Report: Walmart Will Add ‘Do Not Sell My Info’ Option to Comply with California Data Privacy Law

The Associated Press
The Associated Press

Major U.S. retailers including Walmart and Home Depot are reportedly planning to comply with California’s new data privacy law that requires companies to disclose to consumers how they collect and share personal information. Retailers plan to give consumers a “do not sell my info” option.

The decision stands in stark contrast to Silicon Valley giants including Facebook, which have taken a defiant stance against the new law.

Reuters reported Monday that retailers including Walmart will add “Do Not Sell My Info” links to their websites and signage in stores starting January 1, giving consumers the ability to opt out of the sale of their data.

Others like Home Depot will allow shoppers around the country to access such information online, according to the report. Home Depot will add signage to its California stores as well as barcodes so shoppers can look up information using their mobile devices.

Amazon told Reuters that it doesn’t plan to put a “Do not sell” button on its website because “Amazon is not in the business of selling customers’ personal data and it never has been,” according to a company spokesperson.

The spokesperson told Reuters that Amazon will launch a “revised privacy notice” and will review the final regulations to “understand what signage may be required to inform customers how to find the privacy notice.”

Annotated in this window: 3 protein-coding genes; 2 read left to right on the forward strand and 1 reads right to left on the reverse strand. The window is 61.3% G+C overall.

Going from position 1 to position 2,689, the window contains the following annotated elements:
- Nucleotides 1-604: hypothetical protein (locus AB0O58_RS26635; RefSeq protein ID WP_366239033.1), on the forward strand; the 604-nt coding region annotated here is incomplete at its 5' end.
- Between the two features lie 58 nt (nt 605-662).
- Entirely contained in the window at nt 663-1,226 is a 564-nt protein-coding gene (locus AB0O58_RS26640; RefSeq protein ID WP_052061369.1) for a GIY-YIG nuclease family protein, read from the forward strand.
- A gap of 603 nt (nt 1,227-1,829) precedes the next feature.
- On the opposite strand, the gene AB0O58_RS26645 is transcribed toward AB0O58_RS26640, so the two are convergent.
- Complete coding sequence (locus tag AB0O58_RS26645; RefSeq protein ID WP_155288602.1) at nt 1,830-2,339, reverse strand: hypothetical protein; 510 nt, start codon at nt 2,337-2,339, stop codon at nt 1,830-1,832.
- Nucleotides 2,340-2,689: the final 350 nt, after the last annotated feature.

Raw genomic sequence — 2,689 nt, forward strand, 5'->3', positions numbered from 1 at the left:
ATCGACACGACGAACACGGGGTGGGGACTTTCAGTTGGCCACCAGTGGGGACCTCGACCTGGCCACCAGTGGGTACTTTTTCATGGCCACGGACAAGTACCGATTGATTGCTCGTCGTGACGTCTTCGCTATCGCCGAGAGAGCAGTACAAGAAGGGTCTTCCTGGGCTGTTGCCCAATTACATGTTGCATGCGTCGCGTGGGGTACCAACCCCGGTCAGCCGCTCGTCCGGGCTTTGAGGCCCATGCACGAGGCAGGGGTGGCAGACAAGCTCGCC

The California Consumer Privacy Act (CCPA) is set to take effect January and represents one of the most aggressive attempts by a state to address the controversy around data sharing. The new law affects both brick-and-mortar stores as well as online companies, including tech giants, many of whom depend on the sale of user data for a large chunk of their revenue.

Facebook recently told advertisers it won’t make changes to its web-tracking services to comply with the law because the social media giant believes that the routine data transfers it engages in may not fit California’s definition of “selling” data.

The defiant stance is setting up a potential clash between Facebook and state lawmakers.

The California Attorney General told Reuters in an interview that privacy law enforcement will look kindly on companies that demonstrate an effort to comply.

Reuters cited an anonymous Walmart source saying that the company is “working through a lot of ambiguities in the law, for example, the language around loyalty programs and if retail companies can offer them going forward.”

A Home Depot spokesperson told the news service that the California law introduces new requirements but does not change the company’s “deliberate approach to customer data and privacy.”

Reuters reported that Target already allows its shoppers to opt out of sharing their information with third parties for marketing purposes. A spokesperson for the retailer said a  “Do Not Sell” button on its website will be visible to all U.S. shoppers.

In addition, Target will provide California residents with information outlined under the new law.

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